Figure 3 shows that the planning and preparation done by proactive contact centers also helps them grow their top-line revenue by 8.4% YoY, whereas firms that simply hope their business stays as-usual and only react when change happens, observe 1.1% worsening (decrease) in their annual revenue. This 9.5% gap between proactive and reactive firms indicates that proactive firms are more successful at anticipating changing business dynamics, analyzing how these dynamics will impact their activities, and determining strategies that can help them quickly adapt to such changes. Taking rapid and well thought out action allows these firms to pursue opportunities in increasing wallet share from existing clients and capture net-new customers who abandon competitors due to poor service delivery during times of change.

Don’t Get Caught Unprepared: How to Become Proactive

All firms have specific goals, but, while reactive firms only manage their activities in the context of the current business climate, their proactive counterparts continuously assess if business conditions will change. They formulate plans outlining how to maximize their ability to quickly adapt in changing conditions while simultaneously pursuing their goals. When formulating plans, proactive firms follow three building blocks that all firms should consider using to improve agility and adaptability in changing business conditions:

#1: Holistic real-time views of CX and operational data

It’s not always possible for business leaders to predict future events. For example, it’s not possible to predict if and when a hurricane will affect a call center in a specific region, or if a new regulation will alter the existing ways of doing business. However, firms can develop contingency plans for how to respond if a weather event affects their activities in a specific region. Similarly, when a new regulation is in the discussions phase, business leaders can monitor these discussions to learn related details, determine if and how it may affect their activities, and design plans on how they will respond should the regulation pass. These are processes contact centers can use to transform their activities from reactive to proactive when they don’t have exact data on when exactly a weather event, a pandemic or a new regulation will affect their activities.

Meanwhile, there are disruptions that happen both rapidly and over time that can be predicted by using existing CX and operational data. As an example, in the early days of the COVID-19 pandemic many people lost their jobs, were furloughed, or were uncertain about their financial wellbeing. This led to a sudden spike in customer requests for delayed payments across the board (e.g., credit card payments, mortgage payments, and other loans). Financial services firms that monitored the initial job loss reports and overall economic activity data were well-positioned to take a proactive approach. They enabled consumers requesting payment deferrals or loan forgiveness to do so through self-service interactions rather than through agent-assisted conversations. This proved to be important as they wouldn’t have had enough agents to handle the increase in customer requests without significant delays in customer response times.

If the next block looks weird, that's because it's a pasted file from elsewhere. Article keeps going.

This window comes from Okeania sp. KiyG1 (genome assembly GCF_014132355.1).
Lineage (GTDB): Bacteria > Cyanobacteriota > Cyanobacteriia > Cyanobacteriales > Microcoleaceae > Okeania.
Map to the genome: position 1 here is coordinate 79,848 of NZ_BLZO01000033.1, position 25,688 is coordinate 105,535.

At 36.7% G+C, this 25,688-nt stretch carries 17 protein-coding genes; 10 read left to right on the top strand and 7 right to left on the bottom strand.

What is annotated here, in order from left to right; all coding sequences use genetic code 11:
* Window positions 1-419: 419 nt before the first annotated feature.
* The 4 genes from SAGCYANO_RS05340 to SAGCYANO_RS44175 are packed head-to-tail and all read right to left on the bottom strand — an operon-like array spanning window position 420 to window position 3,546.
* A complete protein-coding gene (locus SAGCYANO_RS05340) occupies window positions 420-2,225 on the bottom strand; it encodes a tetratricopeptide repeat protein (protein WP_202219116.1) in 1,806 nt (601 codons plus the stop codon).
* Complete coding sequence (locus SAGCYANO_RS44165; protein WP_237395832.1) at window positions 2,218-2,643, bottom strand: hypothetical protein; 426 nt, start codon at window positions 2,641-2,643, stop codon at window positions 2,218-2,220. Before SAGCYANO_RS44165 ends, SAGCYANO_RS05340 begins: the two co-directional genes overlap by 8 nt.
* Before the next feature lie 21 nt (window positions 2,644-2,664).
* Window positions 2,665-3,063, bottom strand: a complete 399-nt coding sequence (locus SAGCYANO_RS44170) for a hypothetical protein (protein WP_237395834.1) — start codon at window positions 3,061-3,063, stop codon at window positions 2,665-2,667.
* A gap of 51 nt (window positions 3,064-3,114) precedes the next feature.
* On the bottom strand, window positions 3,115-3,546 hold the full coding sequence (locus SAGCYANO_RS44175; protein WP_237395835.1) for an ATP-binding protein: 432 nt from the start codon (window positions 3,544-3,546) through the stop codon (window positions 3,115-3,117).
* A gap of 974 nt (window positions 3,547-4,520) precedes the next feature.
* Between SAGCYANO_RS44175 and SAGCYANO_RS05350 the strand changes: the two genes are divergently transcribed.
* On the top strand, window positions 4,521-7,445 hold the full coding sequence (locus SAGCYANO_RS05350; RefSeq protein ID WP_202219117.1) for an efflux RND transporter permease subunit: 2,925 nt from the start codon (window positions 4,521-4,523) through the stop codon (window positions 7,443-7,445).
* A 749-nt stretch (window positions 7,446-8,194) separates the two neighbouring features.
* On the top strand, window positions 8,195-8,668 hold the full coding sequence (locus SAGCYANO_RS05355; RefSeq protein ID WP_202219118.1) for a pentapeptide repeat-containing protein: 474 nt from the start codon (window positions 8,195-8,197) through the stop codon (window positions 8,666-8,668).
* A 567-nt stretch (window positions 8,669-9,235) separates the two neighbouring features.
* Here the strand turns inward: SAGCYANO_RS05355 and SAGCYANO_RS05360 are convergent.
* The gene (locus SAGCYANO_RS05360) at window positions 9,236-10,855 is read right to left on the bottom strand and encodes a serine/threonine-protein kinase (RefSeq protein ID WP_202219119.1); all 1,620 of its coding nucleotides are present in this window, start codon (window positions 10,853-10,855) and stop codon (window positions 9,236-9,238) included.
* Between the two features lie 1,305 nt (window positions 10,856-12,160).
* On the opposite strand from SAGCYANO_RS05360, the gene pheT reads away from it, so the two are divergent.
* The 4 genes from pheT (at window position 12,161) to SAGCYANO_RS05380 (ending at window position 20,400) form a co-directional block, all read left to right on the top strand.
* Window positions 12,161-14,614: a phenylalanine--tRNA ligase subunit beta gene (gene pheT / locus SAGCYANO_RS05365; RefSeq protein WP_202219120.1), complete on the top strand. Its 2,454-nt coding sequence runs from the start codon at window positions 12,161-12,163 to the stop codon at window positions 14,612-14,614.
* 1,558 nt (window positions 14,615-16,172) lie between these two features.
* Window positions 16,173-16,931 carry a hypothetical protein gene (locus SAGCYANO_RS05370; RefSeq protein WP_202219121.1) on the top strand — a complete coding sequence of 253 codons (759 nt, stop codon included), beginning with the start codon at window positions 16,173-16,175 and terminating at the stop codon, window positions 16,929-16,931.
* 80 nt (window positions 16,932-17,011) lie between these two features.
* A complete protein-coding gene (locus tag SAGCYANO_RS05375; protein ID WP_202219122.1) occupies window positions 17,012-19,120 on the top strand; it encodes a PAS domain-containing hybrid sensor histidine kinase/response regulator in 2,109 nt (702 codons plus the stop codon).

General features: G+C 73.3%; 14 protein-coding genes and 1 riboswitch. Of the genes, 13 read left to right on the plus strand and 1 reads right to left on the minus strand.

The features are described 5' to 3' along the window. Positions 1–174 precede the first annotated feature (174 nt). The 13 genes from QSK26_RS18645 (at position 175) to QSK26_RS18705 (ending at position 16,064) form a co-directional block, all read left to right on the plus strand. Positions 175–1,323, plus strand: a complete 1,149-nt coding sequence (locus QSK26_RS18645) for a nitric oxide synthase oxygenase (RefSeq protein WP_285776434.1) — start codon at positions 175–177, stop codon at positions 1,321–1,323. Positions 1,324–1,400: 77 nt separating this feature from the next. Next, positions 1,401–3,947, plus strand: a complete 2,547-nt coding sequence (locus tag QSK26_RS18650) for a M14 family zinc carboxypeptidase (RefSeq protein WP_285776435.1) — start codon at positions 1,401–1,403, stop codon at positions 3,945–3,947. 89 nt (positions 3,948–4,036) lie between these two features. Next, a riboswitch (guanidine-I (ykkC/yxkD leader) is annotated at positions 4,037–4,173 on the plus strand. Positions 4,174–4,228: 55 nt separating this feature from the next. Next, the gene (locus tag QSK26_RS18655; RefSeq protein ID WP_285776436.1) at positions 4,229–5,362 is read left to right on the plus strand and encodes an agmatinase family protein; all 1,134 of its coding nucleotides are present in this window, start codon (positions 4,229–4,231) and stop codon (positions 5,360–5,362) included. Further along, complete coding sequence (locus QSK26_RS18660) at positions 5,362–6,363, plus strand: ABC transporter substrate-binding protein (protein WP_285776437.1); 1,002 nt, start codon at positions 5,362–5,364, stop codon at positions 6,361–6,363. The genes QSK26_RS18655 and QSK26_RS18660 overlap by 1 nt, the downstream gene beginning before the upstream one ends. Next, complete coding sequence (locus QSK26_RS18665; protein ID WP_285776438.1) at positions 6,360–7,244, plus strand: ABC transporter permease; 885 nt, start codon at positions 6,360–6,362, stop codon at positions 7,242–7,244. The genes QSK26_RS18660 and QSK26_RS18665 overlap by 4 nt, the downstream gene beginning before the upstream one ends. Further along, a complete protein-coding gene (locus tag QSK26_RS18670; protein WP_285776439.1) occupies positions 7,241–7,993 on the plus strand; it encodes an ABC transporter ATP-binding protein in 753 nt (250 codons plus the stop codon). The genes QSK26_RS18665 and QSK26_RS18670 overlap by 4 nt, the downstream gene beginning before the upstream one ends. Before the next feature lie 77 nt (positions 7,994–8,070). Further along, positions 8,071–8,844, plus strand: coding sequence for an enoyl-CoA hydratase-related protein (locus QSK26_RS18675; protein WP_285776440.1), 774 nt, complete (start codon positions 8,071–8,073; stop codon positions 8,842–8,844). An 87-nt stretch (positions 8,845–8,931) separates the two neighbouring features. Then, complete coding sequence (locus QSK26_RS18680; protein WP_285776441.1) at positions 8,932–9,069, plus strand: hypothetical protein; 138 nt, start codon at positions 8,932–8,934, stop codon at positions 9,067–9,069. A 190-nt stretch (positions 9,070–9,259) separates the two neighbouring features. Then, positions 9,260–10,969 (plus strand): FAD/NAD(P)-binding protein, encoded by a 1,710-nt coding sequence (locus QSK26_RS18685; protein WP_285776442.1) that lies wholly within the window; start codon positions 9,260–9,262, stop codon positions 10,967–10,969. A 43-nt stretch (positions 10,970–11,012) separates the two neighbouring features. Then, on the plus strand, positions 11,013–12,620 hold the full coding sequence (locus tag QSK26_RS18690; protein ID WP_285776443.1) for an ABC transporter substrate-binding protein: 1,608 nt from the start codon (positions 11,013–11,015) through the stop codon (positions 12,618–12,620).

Similarly, insurance firms tracking a major hurricane forming in a specific region can use this data to anticipate a spike in the number of property damage claims from clients in that region. Using this data, the insurance firm can increase agent staffing within the contact center serving clients in the region and also proactively direct clients to use self-service channels, such as the company website and mobile application, to file insurance claims. Figure 4 shows that proactive contact centers are far more likely to build and maintain a holistic and real-time views of both CX and operational data, which then gives contact centers and other business leaders tailored views of data, allowing them to anticipate potential changes that could impact their activities.